We often romanticise horrible things in order to get over them. They become subjects of warped nostalgia when the conscience tells you to stop but your memory encourages you to hold on. They become rips on the fabric of our collective memory. Photographer Martin Parr took it upon himself to become a chronicler of the British leisurely life. He became an explorer of the society as he used his camera to get up, close and personal with the characters found in his documentative photographs. The age of Thatcherism marked the height of his career as he produced highly poignant studies of the division between the classes during the time when Britain supposedly became truly "Great". In 2016, these class studies have become a subject of nostalgia.

With a close connection to the rich Yorkshire culture, Parr's life work is now celebrated at Hepworth Gallery in Wakefield. Opened to public on the 4th of February, The Rhubarb Triangle & Other Stories is the largest retrospective of Parr's work presented in the UK since 2002. Fourteen years might have passed but his work remains as an object of intrigue and fascination. Whilst observing the versatile audience arrived at the opening varying from young children to early teens, from the hip Leeds kids to Parr's own generation, one thing becomes clear: Parr's work is timeless. Sipping the rhubarb beers produced exclusively for the retrospective, the gallery space became a cultural hub buzzing on the atmosphere and the nostalgic rush Parr's handiwork was providing to his fans. Yorkshire chants were absent but the Northern spirit was richly present, particularly when Parr himself entered the exhibition space.

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The themes present at the exhibition revolve around nostalgia, the documentation of the British life, the ever-diminishing distinction between work and leisure and the triangle of modern life, globalization and consumerism. The walls are filled with photographs oozing of humorous satire and sharp critique - particularly seen in Parr's ongoing Autoportrait series. They are the culmination the retrospective as they create a more individual bond with the themes of the exhibition itself. In these series we see the aging Martin Parr captured by several different photographers in different settings - doing karate with Vladimir Putin, posing with The Christ and casually hanging out with Arnold Schwarzenegger. At first they might encourage one to share a giggle with the fellow exhibition visitors but what is it that we are we actually laughing at? While studying the satirical surface of this pictorial journey of an aging photographer, the story transforms into a profound study of the dramatic shift from film to digital. What does this shift signify? Is photography dead and do we simply inhabit a world of worthless digital images? What do we capture in our photographs and what do we leave out?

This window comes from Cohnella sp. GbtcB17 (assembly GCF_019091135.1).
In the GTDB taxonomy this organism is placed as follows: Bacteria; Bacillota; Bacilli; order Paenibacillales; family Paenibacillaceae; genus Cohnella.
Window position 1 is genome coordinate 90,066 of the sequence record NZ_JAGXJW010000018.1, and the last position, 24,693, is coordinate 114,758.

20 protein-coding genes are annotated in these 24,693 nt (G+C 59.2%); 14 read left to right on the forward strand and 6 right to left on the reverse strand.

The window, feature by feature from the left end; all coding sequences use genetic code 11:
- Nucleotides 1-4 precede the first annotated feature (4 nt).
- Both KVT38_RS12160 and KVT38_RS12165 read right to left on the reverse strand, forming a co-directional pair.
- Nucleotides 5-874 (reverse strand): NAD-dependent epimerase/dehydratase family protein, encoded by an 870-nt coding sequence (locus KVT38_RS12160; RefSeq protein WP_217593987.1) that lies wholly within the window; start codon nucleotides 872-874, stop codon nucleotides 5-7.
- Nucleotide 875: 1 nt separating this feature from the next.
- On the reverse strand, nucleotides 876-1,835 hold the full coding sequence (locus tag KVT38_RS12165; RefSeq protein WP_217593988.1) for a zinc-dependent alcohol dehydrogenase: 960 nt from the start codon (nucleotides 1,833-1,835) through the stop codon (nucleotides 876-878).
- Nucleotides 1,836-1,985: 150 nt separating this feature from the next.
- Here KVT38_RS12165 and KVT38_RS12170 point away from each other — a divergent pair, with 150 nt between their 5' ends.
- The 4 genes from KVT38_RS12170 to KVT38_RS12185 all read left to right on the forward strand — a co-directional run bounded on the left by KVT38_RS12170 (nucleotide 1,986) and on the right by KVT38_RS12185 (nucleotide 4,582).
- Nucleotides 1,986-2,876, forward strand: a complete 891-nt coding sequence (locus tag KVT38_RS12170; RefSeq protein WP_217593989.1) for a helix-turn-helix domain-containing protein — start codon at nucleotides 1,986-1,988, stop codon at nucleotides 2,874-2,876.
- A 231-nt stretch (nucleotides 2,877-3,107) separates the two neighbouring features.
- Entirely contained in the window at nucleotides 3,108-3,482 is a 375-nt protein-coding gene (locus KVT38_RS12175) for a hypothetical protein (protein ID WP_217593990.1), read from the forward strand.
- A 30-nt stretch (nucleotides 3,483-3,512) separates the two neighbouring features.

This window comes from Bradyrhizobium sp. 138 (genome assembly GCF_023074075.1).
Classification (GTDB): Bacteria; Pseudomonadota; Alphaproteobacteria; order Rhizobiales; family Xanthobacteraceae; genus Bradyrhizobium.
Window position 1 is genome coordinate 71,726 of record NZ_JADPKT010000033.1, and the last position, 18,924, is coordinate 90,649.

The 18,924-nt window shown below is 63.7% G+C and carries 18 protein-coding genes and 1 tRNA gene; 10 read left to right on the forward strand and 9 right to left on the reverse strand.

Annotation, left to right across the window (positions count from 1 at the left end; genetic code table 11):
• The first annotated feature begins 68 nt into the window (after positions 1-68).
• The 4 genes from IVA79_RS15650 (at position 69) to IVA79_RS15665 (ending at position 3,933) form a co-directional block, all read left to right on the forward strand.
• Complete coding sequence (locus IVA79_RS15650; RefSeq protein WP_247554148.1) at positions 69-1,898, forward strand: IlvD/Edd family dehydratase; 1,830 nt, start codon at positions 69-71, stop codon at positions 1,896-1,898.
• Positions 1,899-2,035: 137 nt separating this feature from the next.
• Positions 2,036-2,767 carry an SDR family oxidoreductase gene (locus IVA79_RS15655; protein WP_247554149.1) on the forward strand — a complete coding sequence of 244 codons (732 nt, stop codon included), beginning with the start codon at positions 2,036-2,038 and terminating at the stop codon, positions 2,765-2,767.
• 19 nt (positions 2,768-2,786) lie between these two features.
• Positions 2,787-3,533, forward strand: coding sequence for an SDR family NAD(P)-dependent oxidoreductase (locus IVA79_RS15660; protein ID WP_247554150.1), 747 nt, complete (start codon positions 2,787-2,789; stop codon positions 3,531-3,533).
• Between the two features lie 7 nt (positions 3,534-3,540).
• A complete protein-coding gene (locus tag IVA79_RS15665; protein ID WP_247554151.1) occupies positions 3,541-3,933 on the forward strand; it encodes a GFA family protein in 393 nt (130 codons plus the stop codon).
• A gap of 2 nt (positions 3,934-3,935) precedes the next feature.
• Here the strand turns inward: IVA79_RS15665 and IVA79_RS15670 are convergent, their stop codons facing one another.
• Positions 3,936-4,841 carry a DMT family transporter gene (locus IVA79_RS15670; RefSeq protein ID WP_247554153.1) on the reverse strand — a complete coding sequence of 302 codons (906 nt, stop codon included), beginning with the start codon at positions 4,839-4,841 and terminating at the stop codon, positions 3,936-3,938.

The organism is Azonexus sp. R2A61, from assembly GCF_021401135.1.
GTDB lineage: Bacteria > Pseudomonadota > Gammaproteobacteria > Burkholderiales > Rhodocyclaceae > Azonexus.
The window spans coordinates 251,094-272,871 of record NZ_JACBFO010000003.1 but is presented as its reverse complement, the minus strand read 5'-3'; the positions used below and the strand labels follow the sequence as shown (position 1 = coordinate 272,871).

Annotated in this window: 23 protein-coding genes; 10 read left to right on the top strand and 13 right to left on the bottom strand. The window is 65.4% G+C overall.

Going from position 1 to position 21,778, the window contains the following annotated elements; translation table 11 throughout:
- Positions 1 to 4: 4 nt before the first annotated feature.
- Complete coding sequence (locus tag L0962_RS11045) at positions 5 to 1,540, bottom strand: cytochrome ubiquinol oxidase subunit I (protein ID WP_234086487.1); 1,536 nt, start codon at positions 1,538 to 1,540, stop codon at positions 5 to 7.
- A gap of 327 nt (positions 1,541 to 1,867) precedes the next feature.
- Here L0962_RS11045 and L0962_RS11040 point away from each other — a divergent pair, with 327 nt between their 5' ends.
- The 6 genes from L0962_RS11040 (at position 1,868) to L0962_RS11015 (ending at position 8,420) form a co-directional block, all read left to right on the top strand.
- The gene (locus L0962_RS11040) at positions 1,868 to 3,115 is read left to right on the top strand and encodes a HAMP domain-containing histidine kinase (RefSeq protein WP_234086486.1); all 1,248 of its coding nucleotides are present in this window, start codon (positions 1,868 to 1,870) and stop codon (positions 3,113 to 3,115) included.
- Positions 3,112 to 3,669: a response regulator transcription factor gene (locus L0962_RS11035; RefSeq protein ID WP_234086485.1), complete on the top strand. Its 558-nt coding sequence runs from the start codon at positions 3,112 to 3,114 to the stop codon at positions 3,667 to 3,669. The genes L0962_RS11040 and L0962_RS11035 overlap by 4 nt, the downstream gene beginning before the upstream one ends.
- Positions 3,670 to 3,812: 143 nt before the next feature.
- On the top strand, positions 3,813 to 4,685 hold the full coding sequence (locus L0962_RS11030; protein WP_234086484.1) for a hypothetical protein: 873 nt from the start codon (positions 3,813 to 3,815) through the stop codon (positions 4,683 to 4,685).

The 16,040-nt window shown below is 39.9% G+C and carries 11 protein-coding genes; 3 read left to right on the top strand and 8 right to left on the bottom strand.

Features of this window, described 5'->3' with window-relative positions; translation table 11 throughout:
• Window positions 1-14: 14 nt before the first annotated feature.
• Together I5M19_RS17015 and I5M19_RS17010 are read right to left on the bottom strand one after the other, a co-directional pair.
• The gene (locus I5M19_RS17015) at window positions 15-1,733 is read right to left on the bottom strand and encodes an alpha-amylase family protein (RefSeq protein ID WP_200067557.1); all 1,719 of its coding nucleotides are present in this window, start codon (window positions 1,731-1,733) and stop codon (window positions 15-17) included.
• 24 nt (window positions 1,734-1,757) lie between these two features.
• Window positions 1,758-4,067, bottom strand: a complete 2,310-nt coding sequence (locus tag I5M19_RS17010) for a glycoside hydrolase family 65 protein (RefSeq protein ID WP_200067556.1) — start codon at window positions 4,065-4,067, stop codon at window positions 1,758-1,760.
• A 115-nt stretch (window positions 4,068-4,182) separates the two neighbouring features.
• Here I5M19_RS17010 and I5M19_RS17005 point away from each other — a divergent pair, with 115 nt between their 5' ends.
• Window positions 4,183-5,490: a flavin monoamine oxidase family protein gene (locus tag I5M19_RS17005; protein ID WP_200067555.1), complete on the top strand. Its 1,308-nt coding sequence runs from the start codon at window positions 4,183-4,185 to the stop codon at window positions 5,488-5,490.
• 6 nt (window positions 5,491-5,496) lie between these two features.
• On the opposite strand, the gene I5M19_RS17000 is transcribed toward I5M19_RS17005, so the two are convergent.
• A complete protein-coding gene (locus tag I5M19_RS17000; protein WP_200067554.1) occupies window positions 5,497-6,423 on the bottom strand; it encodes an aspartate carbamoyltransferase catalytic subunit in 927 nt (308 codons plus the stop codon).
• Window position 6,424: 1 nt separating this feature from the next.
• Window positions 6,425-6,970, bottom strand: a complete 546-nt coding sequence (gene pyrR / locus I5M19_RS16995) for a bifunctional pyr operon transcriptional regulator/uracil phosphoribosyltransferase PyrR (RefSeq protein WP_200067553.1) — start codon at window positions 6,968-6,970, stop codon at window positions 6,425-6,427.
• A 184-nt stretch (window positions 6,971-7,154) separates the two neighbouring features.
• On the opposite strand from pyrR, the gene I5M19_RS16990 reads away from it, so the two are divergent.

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Another highlight of the retrospective is without a doubt Parr's iconic 1983-1985 series titled Last Resort. Taken at the height of Thatcherism, Parr's photographs received a mixed response with some critics seeing them as a new movement in the British documentary photography and some seeing them as series of class voyeurism depicting the British working classes at their most exposed. Like all of Parr's work, these series feature an aura of paradoxicality. The gritty landscapes of the Northern seaside are juxtaposed with the families enjoying the leisurely life at the concrete jungle by the beach. Presented next to Parr's study of the British middle class in his series titled The Cost of Living (1986-89), the grim seaside scenes find their opposite from the depiction of tea parties and functions thrown by the conservative new middle class that was flourishing under the Thatcher regime.

Eponymous with the name of the exhibition, Parr's latest series follow the life of "The Rhubarb Triangle", a small countryside area located in West Yorkshire. Taken during a period of 12 months, the photo series follow every aspect of the rhubarb business. Commissioned by Hepworth, these series create a fascinating pictorial potpourri of the agricultural life of Yorkshire. The composition of these photographs is almost theatrical, depicting the rhubarb farmers in a heroic way.

Regardless of the versatile nature of the over 300 photographs exhibited, Parr's life work presented on the walls of Hepworth is a balanced mixture of depictions of the British society and the globalised world. The gallery has put together an exhibition that is embedded with a deep sense of exploration. Parr referred to himself as a tourist of the world and in this retrospective, this adventurous spirit becomes alive in his studies between analogue and digital and the past and the present. The Rhubarb Triangle and Other Stories is a collection of photographs that prove Yorkshire's status as one of The UK's most valuable cultural capitals. All I have to say is - London, Schmondon. I'd rather Parr-ty with Marty at Hepworth.

"The Rhubarb Triangle and Other Stories" is free and open till 12th of June, 2016. More information on Hepworth can be found here.